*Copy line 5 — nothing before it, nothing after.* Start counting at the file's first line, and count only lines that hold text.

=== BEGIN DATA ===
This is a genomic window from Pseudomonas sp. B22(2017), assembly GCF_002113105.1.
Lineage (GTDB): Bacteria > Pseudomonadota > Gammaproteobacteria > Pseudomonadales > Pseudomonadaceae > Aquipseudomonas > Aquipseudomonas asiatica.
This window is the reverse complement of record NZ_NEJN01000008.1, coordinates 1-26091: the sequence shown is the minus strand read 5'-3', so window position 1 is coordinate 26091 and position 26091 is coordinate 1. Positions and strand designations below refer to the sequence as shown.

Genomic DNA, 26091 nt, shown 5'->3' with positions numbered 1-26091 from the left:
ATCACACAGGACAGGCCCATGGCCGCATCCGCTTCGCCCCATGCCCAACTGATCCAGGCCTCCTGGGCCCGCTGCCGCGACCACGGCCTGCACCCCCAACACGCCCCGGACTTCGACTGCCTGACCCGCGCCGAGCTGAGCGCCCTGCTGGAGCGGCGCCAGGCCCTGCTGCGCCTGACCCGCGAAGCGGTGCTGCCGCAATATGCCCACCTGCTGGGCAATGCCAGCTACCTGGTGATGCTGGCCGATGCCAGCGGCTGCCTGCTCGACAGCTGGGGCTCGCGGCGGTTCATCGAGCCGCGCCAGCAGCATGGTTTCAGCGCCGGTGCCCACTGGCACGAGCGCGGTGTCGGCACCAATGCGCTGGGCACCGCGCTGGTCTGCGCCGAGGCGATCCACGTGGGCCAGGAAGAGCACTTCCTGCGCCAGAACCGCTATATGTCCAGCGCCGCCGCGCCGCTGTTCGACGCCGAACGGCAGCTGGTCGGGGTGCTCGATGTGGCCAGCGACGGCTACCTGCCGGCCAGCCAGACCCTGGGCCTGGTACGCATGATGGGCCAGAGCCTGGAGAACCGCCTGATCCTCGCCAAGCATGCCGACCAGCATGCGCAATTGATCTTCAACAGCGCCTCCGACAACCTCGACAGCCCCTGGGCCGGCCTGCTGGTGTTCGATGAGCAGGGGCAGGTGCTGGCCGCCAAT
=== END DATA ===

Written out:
ATCACACAGGACAGGCCCATGGCCGCATCCGCTTCGCCCCATGCCCAACTGATCCAGGCCTCCTGGGCCCGCTGCCGCGACCACGGCCTGCACCCCCAACACGCCCCGGACTTCGACTGCCTGACCCGCGCCGAGCTGAGCGCCCTGCTGGAGCGGCGCCAGGCCCTGCTGCGCCTGACCCGCGAAGCGGTGCTGCCGCAATATGCCCACCTGCTGGGCAATGCCAGCTACCTGGTGATGCTGGCCGATGCCAGCGGCTGCCTGCTCGACAGCTGGGGCTCGCGGCGGTTCATCGAGCCGCGCCAGCAGCATGGTTTCAGCGCCGGTGCCCACTGGCACGAGCGCGGTGTCGGCACCAATGCGCTGGGCACCGCGCTGGTCTGCGCCGAGGCGATCCACGTGGGCCAGGAAGAGCACTTCCTGCGCCAGAACCGCTATATGTCCAGCGCCGCCGCGCCGCTGTTCGACGCCGAACGGCAGCTGGTCGGGGTGCTCGATGTGGCCAGCGACGGCTACCTGCCGGCCAGCCAGACCCTGGGCCTGGTACGCATGATGGGCCAGAGCCTGGAGAACCGCCTGATCCTCGCCAAGCATGCCGACCAGCATGCGCAATTGATCTTCAACAGCGCCTCCGACAACCTCGACAGCCCCTGGGCCGGCCTGCTGGTGTTCGATGAGCAGGGGCAGGTGCTGGCCGCCAAT